To better understand the nature and extent of device use while driving, we recently conducted a nationwide survey, where respondents were asked several questions about their use of hand-held devices while driving. We sent our survey to more than 5,000 email addresses across the U.S., to people interested in transportation topics, traffic safety, public policy, risk management, and education. We also distributed it through social media platforms, including Facebook, Twitter, and LinkedIn, to reach a broad national audience. The group we targeted, because they work in fields related to transportation, safety and risk, is obviously different from the larger driving population, so our results are not directly comparable to NOPUS. It is possible, however, that our sample might be more aware than the general public of the hazards associated with device use, which suggests that our findings may understate the actual prevalence of device use in the population.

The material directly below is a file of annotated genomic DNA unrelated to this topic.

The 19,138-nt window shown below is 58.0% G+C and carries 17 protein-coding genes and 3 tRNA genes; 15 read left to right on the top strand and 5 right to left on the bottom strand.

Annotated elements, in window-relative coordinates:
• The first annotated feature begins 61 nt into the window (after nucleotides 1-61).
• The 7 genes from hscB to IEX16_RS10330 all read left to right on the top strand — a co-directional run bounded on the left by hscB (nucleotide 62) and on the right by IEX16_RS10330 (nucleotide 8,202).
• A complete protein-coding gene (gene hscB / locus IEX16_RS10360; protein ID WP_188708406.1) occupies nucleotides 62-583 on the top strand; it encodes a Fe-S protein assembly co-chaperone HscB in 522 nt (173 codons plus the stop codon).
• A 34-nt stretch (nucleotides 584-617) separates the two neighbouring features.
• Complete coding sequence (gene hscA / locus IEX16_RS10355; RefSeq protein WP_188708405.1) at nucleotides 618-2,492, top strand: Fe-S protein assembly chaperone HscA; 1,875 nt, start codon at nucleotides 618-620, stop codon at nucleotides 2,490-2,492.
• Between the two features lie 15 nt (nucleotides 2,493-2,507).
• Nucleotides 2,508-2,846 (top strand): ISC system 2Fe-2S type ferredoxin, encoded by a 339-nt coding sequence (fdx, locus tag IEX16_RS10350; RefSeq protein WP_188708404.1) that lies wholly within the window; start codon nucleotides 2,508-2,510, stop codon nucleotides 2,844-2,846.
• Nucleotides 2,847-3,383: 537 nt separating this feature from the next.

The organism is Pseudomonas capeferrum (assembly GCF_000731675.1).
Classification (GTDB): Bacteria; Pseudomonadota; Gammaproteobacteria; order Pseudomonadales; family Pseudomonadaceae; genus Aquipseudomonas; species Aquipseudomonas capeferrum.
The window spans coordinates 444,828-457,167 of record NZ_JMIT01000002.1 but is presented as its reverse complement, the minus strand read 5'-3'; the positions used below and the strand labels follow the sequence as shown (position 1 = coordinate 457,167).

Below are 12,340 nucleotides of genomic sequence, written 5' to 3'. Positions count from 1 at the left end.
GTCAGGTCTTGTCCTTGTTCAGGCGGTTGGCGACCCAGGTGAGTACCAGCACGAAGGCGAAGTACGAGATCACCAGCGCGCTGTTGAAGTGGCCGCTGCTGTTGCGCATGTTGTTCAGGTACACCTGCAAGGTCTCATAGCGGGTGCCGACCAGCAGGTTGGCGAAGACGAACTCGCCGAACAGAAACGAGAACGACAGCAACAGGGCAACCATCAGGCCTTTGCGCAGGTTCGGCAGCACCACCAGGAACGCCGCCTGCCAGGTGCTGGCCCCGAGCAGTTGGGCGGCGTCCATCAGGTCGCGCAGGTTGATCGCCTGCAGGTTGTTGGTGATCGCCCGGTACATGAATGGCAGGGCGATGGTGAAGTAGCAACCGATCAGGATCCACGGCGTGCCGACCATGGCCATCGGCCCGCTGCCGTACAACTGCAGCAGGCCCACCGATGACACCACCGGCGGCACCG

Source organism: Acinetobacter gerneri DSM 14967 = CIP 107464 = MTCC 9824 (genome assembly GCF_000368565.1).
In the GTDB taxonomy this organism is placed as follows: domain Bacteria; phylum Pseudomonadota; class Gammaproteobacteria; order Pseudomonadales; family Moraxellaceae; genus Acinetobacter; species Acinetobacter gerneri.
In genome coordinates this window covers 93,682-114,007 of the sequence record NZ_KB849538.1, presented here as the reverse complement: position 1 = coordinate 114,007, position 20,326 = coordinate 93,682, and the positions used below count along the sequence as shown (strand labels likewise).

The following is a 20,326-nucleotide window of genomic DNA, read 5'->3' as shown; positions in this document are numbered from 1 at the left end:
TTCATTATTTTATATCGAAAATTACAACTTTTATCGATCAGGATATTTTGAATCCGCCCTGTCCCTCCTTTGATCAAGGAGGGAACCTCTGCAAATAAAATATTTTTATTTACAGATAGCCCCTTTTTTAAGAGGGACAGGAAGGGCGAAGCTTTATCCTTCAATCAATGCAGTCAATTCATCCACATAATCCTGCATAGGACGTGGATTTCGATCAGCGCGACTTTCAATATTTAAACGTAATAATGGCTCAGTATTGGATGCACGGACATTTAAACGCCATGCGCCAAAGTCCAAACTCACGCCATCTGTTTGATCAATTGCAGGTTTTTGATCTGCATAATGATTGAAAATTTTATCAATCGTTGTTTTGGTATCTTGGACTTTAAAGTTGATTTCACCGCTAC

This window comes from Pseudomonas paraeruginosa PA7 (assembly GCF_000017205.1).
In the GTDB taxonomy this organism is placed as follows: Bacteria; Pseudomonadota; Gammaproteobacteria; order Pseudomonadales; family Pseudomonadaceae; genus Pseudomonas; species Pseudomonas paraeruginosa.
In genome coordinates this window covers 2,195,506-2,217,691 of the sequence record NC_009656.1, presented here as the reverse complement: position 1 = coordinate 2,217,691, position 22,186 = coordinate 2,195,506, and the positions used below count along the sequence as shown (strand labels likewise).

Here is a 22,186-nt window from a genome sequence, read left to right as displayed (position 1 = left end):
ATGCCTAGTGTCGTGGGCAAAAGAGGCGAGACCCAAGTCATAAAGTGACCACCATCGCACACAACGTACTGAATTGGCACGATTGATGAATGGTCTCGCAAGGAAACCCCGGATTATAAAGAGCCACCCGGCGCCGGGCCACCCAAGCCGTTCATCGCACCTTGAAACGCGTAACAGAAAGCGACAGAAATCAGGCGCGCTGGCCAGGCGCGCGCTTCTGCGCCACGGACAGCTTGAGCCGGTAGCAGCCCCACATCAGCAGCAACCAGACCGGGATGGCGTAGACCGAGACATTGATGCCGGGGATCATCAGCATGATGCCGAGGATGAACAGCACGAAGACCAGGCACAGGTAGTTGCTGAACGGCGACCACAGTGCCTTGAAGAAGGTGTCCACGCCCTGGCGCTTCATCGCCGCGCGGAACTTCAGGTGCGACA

There were a total of 337 respondents across 43 states, plus Washington, D.C., and Puerto Rico (all except Vermont, West Virginia, Arkansas, Wisconsin, North Dakota, Montana, and Idaho). Half the respondents identified as male, and just under half (46%) as female (the rest did not indicate gender). The survey included respondents across different age groups and socioeconomic backgrounds, and who drive various types of vehicles (car, van, pickup truck).

Figure 2. Observed cell phone use while driving, Hawaii, 2003-2017

In the survey, 63% of respondents reported generally using a hand-held device — which included phones, tablets and other devices — while driving, and 59% reported using a cell phone specifically. Twenty-eight percent reported using a hands-free phone, while 4% reported using other types of hand-held devices (see Figure 3). Recall again that these self-reported rates may well be underestimated.